Delco said that segregation eventually created a black middle class in East Austin as they opened businesses, worshiped at churches within their community and eventually opened the city's first institution of higher education
, Huston-Tillotson University.
"I'm concerned that what used to be our image here inside East Austin is being lost because people are moving here from areas where they had no way of knowing that there was an East Austin where people were predominantly black," she said.
In a report on changing demographics, the city highlighted Austin's shrinking black population
and what that could mean for East Austin establishments.
"Many community leaders talk today of how many of these families are still returning to churches in east Austin on Sunday morning," according to the report. "However, many of these same community leaders fear that the newly-suburban African American population will eventual build suburban churches closer to home, leaving the original houses of worship somewhat stranded."
Members of the Greater Austin Black Chamber of Commerce have been aware that the black community was shrinking for years, Chamber CEO Natalie Madeira Cofield said. So, this year, the Chamber launched the campaign #IAmBlackAustin.
Chamber members felt that there was no longer a centralized space for black life in the city, Cofield said; #IAmBlackAustin is a direct response to that concern.
The campaign includes a website that promotes community events, as well as promotional videos and photo exhibits featuring African-Americans working and playing within the city. New videos and photo exhibits are released each quarter and afterward kept on display at the Chamber's Dedrick-Hamilton House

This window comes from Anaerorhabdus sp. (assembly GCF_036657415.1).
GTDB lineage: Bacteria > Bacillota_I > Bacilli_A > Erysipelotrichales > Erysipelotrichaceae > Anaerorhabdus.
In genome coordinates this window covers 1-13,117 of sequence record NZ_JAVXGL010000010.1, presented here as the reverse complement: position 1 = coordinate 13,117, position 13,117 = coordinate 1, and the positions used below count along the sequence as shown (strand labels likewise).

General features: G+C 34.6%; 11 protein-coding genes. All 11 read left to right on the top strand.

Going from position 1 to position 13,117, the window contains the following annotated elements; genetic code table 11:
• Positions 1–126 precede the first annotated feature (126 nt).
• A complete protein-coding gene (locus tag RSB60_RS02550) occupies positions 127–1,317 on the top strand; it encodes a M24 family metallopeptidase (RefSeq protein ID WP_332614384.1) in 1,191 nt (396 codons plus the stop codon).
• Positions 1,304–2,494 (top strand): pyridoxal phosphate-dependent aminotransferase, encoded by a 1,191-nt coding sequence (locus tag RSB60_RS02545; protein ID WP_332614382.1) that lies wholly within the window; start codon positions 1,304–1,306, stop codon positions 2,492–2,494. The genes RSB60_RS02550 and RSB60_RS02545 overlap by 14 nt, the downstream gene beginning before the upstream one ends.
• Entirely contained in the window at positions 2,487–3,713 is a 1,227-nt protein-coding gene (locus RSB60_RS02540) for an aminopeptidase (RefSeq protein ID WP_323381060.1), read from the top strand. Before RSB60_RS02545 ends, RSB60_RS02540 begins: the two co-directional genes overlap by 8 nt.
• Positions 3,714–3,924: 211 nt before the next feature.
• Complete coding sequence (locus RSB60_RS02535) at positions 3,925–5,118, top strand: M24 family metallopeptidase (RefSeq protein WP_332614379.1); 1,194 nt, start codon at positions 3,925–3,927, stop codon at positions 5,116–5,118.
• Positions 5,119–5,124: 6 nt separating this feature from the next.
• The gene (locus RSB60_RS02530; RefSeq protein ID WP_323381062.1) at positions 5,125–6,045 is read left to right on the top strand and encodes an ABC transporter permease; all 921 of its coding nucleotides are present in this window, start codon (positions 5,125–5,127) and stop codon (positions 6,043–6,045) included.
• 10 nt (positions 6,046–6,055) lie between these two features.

, the home of one of the area's first freed slaves.
"We decided to use technology and creativity to rebrand, reposition and create a new narrative for what it means to be black in the city of Austin," Cofield said. "We hope the campaign will give members of the black community a place to see a reflection of themselves."
Delco, who has a primary school, a community center and a Prairie View A&M University building named in her honor, said a campaign to identify Black Austin is educational not only for the black community but for the entire community.
With support from the City of Austin, Cofield says, African-American residents have eagerly signed up to be a part of the campaign.
Sterling Smith says "I wanted to be a part of the I Am Black Austin campaign because I wanted to give back."
He says that since relocating Keystoke
, his mobile app development company, to Austin from Washington two years ago, his experience has been positive. He said that the city is indeed diverse but that he is often the only African-American in the room when he meets with local tech professionals; he hopes to see that change.
"I would like to see more promoting of African-Americans and other minorities in the technology space," Smith said. "It's always more comforting to see other people at the table."